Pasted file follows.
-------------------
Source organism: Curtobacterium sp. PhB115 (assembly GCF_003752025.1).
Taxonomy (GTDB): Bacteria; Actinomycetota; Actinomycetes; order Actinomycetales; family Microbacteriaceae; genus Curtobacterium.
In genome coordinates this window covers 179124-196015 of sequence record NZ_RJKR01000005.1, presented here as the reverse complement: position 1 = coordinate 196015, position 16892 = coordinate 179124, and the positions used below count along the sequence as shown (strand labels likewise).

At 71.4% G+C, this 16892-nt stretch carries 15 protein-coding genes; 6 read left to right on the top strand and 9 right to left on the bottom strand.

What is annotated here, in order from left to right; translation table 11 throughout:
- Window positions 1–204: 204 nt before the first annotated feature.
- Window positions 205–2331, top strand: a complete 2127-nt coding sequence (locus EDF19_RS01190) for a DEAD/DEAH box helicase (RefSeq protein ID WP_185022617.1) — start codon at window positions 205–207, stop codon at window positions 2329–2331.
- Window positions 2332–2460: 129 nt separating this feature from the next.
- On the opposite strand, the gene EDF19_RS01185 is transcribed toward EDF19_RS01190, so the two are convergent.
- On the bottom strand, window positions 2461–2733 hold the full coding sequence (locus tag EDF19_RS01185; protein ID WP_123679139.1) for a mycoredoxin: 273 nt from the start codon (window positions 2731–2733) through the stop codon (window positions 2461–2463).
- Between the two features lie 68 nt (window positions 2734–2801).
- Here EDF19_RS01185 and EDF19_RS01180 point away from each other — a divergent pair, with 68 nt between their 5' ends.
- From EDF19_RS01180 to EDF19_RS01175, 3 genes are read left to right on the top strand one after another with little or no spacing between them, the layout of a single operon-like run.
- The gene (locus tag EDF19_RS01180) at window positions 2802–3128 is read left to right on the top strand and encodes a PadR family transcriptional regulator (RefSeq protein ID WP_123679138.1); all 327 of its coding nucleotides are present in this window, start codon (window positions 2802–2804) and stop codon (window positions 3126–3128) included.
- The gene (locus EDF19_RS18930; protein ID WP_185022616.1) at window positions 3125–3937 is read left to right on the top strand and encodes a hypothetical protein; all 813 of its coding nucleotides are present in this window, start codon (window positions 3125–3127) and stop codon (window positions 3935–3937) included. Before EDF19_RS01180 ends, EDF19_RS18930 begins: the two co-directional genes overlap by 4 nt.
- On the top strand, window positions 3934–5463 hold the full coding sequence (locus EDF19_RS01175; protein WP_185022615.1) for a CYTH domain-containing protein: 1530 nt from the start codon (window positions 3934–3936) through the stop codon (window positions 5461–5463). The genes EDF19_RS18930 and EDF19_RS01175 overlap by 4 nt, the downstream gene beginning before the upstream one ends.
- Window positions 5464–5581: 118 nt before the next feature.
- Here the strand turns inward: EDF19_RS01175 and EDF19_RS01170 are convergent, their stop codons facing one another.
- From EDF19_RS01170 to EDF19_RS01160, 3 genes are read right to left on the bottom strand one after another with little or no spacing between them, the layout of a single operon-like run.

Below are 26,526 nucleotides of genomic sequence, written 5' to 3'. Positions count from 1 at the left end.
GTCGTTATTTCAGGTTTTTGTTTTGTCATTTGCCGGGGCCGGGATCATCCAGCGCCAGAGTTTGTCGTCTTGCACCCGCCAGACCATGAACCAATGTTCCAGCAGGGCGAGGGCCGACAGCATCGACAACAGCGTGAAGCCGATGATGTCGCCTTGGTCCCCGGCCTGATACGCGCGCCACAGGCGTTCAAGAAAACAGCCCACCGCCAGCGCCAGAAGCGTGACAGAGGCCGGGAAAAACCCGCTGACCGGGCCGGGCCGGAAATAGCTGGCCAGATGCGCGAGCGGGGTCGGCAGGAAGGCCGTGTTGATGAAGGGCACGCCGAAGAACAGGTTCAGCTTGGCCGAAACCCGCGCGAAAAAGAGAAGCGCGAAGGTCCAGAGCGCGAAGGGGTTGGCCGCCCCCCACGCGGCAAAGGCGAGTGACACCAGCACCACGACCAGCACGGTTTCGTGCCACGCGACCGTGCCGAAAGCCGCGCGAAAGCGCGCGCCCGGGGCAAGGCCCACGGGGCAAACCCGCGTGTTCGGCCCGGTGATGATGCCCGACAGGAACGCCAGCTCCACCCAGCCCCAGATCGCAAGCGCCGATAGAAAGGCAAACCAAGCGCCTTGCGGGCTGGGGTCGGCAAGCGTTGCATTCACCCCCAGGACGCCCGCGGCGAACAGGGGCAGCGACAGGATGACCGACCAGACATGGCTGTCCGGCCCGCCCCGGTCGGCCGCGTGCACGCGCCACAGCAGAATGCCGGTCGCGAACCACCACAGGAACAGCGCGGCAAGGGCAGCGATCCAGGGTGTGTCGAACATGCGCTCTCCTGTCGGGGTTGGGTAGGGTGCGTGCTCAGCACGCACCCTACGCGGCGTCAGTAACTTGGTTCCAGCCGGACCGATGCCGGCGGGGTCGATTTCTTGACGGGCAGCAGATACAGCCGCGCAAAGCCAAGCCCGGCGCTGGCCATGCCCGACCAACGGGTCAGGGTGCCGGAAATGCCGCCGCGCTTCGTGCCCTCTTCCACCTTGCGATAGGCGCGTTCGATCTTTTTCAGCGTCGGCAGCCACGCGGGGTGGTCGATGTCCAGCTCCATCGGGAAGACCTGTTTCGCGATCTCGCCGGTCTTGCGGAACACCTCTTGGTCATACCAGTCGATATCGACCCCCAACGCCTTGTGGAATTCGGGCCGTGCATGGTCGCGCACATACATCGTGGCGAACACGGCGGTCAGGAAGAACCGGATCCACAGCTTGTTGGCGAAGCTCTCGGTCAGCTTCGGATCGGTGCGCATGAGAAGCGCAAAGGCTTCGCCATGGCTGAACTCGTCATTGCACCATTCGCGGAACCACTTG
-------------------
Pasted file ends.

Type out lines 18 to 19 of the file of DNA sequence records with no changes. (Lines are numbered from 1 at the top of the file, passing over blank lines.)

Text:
- Here the strand turns inward: EDF19_RS01175 and EDF19_RS01170 are convergent, their stop codons facing one another.
- From EDF19_RS01170 to EDF19_RS01160, 3 genes are read right to left on the bottom strand one after another with little or no spacing between them, the layout of a single operon-like run.